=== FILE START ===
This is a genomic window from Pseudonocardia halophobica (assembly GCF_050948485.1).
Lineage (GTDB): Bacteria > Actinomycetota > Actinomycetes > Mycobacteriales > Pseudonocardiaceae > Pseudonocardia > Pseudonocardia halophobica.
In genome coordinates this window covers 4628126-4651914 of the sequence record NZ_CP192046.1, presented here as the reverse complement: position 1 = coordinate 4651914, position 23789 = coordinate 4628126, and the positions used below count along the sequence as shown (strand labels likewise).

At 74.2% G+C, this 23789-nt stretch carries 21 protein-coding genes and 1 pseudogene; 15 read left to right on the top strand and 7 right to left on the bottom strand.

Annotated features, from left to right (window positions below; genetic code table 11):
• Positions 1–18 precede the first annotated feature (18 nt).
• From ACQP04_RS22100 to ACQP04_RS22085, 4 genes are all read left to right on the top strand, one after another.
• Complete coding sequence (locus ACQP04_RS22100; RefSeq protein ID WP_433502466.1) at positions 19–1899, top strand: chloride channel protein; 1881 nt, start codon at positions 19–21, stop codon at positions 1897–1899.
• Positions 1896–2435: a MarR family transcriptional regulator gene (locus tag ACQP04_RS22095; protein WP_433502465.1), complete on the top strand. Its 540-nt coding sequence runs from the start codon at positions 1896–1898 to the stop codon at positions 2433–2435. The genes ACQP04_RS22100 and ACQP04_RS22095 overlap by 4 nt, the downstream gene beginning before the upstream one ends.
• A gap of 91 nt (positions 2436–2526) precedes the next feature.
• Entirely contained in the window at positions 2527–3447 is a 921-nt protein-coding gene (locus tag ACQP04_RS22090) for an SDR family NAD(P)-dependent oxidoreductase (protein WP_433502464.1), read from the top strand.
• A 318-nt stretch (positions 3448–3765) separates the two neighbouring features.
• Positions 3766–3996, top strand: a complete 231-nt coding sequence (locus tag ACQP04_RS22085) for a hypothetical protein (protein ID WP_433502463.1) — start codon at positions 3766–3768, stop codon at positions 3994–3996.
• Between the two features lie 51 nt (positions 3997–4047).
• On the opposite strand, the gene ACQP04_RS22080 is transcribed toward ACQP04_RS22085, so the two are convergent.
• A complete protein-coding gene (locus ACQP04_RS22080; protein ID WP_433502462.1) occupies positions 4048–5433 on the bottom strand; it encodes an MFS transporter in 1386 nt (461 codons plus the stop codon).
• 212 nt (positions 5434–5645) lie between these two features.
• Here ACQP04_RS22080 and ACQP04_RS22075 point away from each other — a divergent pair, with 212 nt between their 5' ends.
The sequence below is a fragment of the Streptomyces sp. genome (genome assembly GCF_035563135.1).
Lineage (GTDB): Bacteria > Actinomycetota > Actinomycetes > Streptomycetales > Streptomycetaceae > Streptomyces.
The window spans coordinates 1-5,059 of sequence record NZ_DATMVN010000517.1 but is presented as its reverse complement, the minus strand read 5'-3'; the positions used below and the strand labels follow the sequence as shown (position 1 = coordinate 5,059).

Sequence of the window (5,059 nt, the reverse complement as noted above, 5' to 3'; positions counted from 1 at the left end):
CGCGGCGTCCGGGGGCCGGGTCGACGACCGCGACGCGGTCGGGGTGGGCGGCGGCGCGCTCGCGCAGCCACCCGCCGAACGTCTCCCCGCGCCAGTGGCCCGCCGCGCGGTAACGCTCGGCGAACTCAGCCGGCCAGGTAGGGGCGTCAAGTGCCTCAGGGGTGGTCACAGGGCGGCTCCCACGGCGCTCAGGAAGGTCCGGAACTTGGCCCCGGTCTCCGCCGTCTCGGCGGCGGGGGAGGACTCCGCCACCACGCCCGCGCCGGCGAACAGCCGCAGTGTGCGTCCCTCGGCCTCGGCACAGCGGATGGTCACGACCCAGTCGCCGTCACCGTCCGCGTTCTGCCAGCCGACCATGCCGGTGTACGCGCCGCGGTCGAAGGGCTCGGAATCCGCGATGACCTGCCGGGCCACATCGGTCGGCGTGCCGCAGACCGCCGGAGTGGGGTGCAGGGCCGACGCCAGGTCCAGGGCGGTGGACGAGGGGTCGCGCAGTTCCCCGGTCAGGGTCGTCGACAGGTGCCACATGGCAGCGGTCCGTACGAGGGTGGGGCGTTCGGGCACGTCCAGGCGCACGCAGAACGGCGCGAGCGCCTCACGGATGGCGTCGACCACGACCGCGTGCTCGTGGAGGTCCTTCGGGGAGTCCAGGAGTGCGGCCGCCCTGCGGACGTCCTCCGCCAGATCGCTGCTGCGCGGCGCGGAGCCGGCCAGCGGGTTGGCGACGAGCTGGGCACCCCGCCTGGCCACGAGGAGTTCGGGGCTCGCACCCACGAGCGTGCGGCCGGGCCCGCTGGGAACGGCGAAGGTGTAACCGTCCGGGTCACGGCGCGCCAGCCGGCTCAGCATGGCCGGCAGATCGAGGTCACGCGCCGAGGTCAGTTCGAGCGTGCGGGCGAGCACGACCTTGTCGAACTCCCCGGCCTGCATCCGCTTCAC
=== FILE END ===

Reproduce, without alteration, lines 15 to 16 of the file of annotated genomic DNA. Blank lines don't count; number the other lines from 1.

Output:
• On the opposite strand, the gene ACQP04_RS22080 is transcribed toward ACQP04_RS22085, so the two are convergent.
• A complete protein-coding gene (locus ACQP04_RS22080; protein ID WP_433502462.1) occupies positions 4048–5433 on the bottom strand; it encodes an MFS transporter in 1386 nt (461 codons plus the stop codon).